“Lightbeam is a Firefox add-on that uses interactive visualizations to show you the first and third party sites you interact with on the Web. As you browse, Lightbeam reveals the full depth of the Web today, including parts that are not transparent to the average user.”
Mozilla’s free Lightbeam add-on for the Firefox broswer shows who’s tracking your on-line movements.
On the one hand, Mozilla says the browser add-on will be ‘a step forward in the fight for greater openness across the internet’; on the other, Mozilla is itself tracking you with low level information, under a disturbingly broad Terms of Service.
Lightbeam creates a real-time graph of all the tracking information built up from the cookies implanted in Firefox as you browse the Internet, allowing users to identify third-party sites that are tracking them on-line.
Lightbeam produces a cunning real-time visualisation charting every site that operates through those sites collecting and sharing user data. Zoom in, zoom out, trace the lay-lines of data tracking from site to site and, over time, you can see your very own personal world-wide web drawn in front of you.
We know that browser cookies in themselves aren’t bad; indeed, benign cookies that track sessions and manage shopping carts are of huge benefit; but there is a multitude of cookies whose sole purpose is to track, trend and target you for commercial (and indeed political) purposes.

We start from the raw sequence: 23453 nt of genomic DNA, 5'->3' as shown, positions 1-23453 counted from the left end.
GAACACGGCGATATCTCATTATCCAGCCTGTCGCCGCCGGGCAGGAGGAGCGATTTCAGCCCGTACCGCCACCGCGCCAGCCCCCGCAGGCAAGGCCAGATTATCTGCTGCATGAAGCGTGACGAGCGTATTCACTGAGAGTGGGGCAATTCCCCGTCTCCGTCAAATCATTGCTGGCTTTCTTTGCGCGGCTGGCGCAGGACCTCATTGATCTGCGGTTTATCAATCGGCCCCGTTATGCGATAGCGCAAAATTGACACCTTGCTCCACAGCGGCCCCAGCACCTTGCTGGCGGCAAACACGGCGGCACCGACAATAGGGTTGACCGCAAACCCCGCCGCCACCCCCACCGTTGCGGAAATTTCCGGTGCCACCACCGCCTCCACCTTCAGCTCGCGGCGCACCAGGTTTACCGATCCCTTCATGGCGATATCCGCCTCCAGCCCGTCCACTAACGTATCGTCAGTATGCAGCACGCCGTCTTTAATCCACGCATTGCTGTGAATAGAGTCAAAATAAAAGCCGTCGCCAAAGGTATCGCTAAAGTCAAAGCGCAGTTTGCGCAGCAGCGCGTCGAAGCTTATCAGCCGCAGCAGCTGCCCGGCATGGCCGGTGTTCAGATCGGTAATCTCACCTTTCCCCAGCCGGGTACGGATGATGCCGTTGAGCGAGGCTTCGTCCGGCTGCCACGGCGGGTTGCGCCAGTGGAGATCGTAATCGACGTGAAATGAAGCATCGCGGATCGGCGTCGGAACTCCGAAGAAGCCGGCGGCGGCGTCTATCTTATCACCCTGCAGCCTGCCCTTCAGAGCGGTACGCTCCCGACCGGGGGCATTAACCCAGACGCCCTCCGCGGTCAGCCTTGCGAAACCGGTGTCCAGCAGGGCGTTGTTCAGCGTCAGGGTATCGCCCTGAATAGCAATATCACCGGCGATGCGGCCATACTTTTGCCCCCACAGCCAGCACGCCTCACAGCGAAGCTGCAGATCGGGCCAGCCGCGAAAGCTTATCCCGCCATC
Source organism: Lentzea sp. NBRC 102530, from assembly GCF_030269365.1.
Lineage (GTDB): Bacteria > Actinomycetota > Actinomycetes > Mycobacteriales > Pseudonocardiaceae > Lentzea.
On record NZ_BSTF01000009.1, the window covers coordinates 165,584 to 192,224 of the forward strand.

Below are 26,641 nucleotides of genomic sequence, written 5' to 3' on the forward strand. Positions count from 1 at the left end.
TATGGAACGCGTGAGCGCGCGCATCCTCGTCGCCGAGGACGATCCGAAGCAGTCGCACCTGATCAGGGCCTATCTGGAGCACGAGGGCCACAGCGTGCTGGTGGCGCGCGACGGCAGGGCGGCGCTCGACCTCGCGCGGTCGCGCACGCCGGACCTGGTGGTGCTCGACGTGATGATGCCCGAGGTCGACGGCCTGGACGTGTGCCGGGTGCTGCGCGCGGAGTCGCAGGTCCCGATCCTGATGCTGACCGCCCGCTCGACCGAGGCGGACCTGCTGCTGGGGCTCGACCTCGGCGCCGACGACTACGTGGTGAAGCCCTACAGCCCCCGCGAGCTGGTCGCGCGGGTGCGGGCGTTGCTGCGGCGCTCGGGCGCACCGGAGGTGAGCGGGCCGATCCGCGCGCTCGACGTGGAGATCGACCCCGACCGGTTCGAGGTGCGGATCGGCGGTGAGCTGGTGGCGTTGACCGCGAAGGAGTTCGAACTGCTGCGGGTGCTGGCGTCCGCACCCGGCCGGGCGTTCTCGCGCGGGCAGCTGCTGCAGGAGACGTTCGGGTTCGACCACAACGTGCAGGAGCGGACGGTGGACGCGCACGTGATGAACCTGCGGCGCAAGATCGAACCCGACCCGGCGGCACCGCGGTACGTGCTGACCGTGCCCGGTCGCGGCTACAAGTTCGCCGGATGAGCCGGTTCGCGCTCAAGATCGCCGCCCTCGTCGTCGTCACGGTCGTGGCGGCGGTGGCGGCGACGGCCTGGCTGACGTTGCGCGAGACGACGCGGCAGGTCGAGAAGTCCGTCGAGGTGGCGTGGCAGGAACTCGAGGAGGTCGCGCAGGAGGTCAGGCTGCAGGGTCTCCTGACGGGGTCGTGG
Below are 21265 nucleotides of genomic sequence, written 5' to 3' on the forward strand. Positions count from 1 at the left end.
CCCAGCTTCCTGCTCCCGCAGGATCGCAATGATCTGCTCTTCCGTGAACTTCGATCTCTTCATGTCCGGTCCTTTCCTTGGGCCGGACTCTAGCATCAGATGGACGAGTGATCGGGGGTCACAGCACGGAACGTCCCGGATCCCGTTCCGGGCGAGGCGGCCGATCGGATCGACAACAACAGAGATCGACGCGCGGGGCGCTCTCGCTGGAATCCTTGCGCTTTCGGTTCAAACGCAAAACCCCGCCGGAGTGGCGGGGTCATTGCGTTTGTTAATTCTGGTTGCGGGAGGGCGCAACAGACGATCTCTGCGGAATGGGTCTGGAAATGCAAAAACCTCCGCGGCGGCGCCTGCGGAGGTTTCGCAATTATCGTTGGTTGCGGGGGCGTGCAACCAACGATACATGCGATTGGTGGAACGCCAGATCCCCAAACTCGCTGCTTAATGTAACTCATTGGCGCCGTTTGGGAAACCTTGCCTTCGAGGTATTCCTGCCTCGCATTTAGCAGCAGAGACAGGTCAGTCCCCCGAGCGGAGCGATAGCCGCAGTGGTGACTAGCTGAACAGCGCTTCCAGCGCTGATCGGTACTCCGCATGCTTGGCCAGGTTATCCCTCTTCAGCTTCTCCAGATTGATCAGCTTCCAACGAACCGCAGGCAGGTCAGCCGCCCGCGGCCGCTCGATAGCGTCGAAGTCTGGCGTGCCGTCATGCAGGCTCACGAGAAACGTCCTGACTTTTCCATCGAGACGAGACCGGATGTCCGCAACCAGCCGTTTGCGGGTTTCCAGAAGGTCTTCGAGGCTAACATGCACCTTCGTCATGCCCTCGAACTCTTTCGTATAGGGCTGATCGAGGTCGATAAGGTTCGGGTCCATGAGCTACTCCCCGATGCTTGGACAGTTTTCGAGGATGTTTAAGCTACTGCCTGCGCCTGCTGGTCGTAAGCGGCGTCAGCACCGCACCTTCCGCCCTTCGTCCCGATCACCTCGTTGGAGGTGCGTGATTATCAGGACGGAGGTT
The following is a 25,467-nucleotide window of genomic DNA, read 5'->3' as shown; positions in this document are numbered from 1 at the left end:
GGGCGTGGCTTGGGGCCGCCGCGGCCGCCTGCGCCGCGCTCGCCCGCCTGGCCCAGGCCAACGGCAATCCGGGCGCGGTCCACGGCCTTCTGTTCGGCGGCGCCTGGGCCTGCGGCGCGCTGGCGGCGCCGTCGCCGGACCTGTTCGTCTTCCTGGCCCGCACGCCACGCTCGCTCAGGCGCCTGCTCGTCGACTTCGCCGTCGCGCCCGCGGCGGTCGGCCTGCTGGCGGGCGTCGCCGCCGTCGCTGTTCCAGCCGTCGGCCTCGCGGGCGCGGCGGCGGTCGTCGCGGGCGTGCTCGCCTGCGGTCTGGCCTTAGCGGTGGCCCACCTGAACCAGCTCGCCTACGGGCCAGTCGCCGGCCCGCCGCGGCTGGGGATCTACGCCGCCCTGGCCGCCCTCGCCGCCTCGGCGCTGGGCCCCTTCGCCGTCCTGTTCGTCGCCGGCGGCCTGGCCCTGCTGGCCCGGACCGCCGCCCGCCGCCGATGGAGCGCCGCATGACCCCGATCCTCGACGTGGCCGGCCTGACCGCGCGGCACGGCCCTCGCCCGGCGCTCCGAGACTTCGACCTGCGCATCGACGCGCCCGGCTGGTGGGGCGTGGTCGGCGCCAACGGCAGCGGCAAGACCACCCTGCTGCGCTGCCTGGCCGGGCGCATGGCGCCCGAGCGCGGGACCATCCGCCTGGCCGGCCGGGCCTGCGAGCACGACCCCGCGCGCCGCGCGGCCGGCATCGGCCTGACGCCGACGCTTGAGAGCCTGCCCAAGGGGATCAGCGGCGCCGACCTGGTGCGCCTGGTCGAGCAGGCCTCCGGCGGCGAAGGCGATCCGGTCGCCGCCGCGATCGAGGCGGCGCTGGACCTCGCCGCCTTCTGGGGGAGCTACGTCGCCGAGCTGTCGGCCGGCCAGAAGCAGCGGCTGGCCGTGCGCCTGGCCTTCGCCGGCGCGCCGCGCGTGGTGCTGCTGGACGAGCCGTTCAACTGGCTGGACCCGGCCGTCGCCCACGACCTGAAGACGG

In a post-digital-era twist, Lightbeam itself can send anonymised information about sites and third parties tracking your movements back to the Mozilla Foundation for inclusion in its crowd-sourced database of trackers – although this itself has given some privacy watchers cause for concern.
Without this feedback loop, Lightbeam might be of passing interest to consumers; I suspect few people will modify their browsing habits significantly after looking at the graph. But with the Lightbeam database shining a light on the hidden world of data tracking and privacy, exposing the sources of cookies, images, scripts and adverts, there is the possibility that web-users en-mass can pressurise or regulate unwelcome operators into modifying their behaviours. Or at least, make better use of Ad-block.
If you download and run the Lightbeam add-on in your Firefox browser, it will create a record of events for every site you visit and every third party site cookie that is stored locally on your browser, and thereafter, track the sites you explicitly visit and the third parties who receive some or all of your tracking data.
Lightbeam builds your graph over time as you browse the Web, based on its local database which you can query or delete at any time.
You can stop Lightbeam at any time by disabling it or uninstalling the add-on. RC
Related: How-to: Secure Your Web-Browser